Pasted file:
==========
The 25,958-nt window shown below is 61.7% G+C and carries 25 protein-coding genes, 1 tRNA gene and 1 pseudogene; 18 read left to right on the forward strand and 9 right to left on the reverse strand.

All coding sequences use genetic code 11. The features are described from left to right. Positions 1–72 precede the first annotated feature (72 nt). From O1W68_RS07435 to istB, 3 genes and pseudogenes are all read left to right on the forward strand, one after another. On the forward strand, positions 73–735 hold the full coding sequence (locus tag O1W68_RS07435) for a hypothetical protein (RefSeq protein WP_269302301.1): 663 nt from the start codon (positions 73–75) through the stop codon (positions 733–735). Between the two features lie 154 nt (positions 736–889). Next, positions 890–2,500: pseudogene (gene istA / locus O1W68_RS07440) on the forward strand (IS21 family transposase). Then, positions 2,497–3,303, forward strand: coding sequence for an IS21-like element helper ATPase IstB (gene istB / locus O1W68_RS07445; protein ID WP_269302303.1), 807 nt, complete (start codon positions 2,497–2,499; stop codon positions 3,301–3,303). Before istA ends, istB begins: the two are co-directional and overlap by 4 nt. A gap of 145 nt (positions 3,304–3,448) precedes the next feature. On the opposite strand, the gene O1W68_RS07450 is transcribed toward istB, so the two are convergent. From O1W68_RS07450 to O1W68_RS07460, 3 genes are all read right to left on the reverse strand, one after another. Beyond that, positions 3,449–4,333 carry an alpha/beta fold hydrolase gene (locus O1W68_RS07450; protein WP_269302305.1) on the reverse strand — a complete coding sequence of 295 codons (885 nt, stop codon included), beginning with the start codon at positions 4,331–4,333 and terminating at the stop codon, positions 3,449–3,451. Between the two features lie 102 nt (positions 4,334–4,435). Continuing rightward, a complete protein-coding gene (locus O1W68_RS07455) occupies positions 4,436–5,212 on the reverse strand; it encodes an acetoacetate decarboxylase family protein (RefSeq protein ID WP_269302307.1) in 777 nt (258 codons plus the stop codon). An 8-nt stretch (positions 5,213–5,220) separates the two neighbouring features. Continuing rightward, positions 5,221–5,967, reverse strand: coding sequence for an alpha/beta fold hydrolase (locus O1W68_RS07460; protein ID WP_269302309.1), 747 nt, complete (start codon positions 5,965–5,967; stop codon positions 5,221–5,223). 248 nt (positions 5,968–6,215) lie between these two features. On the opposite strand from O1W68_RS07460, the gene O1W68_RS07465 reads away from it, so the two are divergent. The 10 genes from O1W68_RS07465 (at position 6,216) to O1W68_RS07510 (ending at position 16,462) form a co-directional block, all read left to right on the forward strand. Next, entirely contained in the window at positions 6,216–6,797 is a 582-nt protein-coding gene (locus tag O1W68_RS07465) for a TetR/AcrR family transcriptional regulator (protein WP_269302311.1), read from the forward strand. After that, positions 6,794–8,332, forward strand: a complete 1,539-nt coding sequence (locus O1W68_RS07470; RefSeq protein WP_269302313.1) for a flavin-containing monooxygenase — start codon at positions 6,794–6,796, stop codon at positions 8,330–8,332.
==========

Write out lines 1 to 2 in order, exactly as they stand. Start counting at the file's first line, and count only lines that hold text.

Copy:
The 25,958-nt window shown below is 61.7% G+C and carries 25 protein-coding genes, 1 tRNA gene and 1 pseudogene; 18 read left to right on the forward strand and 9 right to left on the reverse strand.

All coding sequences use genetic code 11. The features are described from left to right. Positions 1–72 precede the first annotated feature (72 nt). From O1W68_RS07435 to istB, 3 genes and pseudogenes are all read left to right on the forward strand, one after another. On the forward strand, positions 73–735 hold the full coding sequence (locus tag O1W68_RS07435) for a hypothetical protein (RefSeq protein WP_269302301.1): 663 nt from the start codon (positions 73–75) through the stop codon (positions 733–735). Between the two features lie 154 nt (positions 736–889). Next, positions 890–2,500: pseudogene (gene istA / locus O1W68_RS07440) on the forward strand (IS21 family transposase). Then, positions 2,497–3,303, forward strand: coding sequence for an IS21-like element helper ATPase IstB (gene istB / locus O1W68_RS07445; protein ID WP_269302303.1), 807 nt, complete (start codon positions 2,497–2,499; stop codon positions 3,301–3,303). Before istA ends, istB begins: the two are co-directional and overlap by 4 nt. A gap of 145 nt (positions 3,304–3,448) precedes the next feature. On the opposite strand, the gene O1W68_RS07450 is transcribed toward istB, so the two are convergent. From O1W68_RS07450 to O1W68_RS07460, 3 genes are all read right to left on the reverse strand, one after another. Beyond that, positions 3,449–4,333 carry an alpha/beta fold hydrolase gene (locus O1W68_RS07450; protein WP_269302305.1) on the reverse strand — a complete coding sequence of 295 codons (885 nt, stop codon included), beginning with the start codon at positions 4,331–4,333 and terminating at the stop codon, positions 3,449–3,451. Between the two features lie 102 nt (positions 4,334–4,435). Continuing rightward, a complete protein-coding gene (locus O1W68_RS07455) occupies positions 4,436–5,212 on the reverse strand; it encodes an acetoacetate decarboxylase family protein (RefSeq protein ID WP_269302307.1) in 777 nt (258 codons plus the stop codon). An 8-nt stretch (positions 5,213–5,220) separates the two neighbouring features. Continuing rightward, positions 5,221–5,967, reverse strand: coding sequence for an alpha/beta fold hydrolase (locus O1W68_RS07460; protein ID WP_269302309.1), 747 nt, complete (start codon positions 5,965–5,967; stop codon positions 5,221–5,223). 248 nt (positions 5,968–6,215) lie between these two features. On the opposite strand from O1W68_RS07460, the gene O1W68_RS07465 reads away from it, so the two are divergent. The 10 genes from O1W68_RS07465 (at position 6,216) to O1W68_RS07510 (ending at position 16,462) form a co-directional block, all read left to right on the forward strand. Next, entirely contained in the window at positions 6,216–6,797 is a 582-nt protein-coding gene (locus tag O1W68_RS07465) for a TetR/AcrR family transcriptional regulator (protein WP_269302311.1), read from the forward strand. After that, positions 6,794–8,332, forward strand: a complete 1,539-nt coding sequence (locus O1W68_RS07470; RefSeq protein WP_269302313.1) for a flavin-containing monooxygenase — start codon at positions 6,794–6,796, stop codon at positions 8,330–8,332.